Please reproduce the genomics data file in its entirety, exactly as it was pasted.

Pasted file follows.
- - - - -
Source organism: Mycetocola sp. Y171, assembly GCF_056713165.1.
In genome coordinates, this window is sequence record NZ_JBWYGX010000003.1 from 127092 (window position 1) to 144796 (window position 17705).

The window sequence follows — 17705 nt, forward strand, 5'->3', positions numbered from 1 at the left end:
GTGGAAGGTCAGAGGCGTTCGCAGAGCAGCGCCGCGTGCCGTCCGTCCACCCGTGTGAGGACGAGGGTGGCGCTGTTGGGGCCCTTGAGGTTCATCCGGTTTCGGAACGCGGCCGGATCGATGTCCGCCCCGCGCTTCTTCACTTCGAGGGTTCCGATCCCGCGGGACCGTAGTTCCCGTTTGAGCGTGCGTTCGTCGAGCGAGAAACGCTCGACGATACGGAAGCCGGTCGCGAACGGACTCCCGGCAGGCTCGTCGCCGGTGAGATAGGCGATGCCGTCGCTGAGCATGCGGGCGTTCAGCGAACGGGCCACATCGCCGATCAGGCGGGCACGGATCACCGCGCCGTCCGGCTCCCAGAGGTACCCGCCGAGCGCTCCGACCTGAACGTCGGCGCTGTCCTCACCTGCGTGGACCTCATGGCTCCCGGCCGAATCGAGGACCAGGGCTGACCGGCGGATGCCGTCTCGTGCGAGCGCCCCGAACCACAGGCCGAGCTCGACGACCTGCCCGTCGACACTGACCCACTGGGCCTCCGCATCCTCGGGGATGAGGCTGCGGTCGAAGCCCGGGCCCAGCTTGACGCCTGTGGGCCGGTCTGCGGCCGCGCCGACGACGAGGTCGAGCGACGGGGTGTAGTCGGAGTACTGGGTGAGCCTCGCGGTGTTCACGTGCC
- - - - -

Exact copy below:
Source organism: Mycetocola sp. Y171, assembly GCF_056713165.1.
In genome coordinates, this window is sequence record NZ_JBWYGX010000003.1 from 127092 (window position 1) to 144796 (window position 17705).

The window sequence follows — 17705 nt, forward strand, 5'->3', positions numbered from 1 at the left end:
GTGGAAGGTCAGAGGCGTTCGCAGAGCAGCGCCGCGTGCCGTCCGTCCACCCGTGTGAGGACGAGGGTGGCGCTGTTGGGGCCCTTGAGGTTCATCCGGTTTCGGAACGCGGCCGGATCGATGTCCGCCCCGCGCTTCTTCACTTCGAGGGTTCCGATCCCGCGGGACCGTAGTTCCCGTTTGAGCGTGCGTTCGTCGAGCGAGAAACGCTCGACGATACGGAAGCCGGTCGCGAACGGACTCCCGGCAGGCTCGTCGCCGGTGAGATAGGCGATGCCGTCGCTGAGCATGCGGGCGTTCAGCGAACGGGCCACATCGCCGATCAGGCGGGCACGGATCACCGCGCCGTCCGGCTCCCAGAGGTACCCGCCGAGCGCTCCGACCTGAACGTCGGCGCTGTCCTCACCTGCGTGGACCTCATGGCTCCCGGCCGAATCGAGGACCAGGGCTGACCGGCGGATGCCGTCTCGTGCGAGCGCCCCGAACCACAGGCCGAGCTCGACGACCTGCCCGTCGACACTGACCCACTGGGCCTCCGCATCCTCGGGGATGAGGCTGCGGTCGAAGCCCGGGCCCAGCTTGACGCCTGTGGGCCGGTCTGCGGCCGCGCCGACGACGAGGTCGAGCGACGGGGTGTAGTCGGAGTACTGGGTGAGCCTCGCGGTGTTCACGTGCC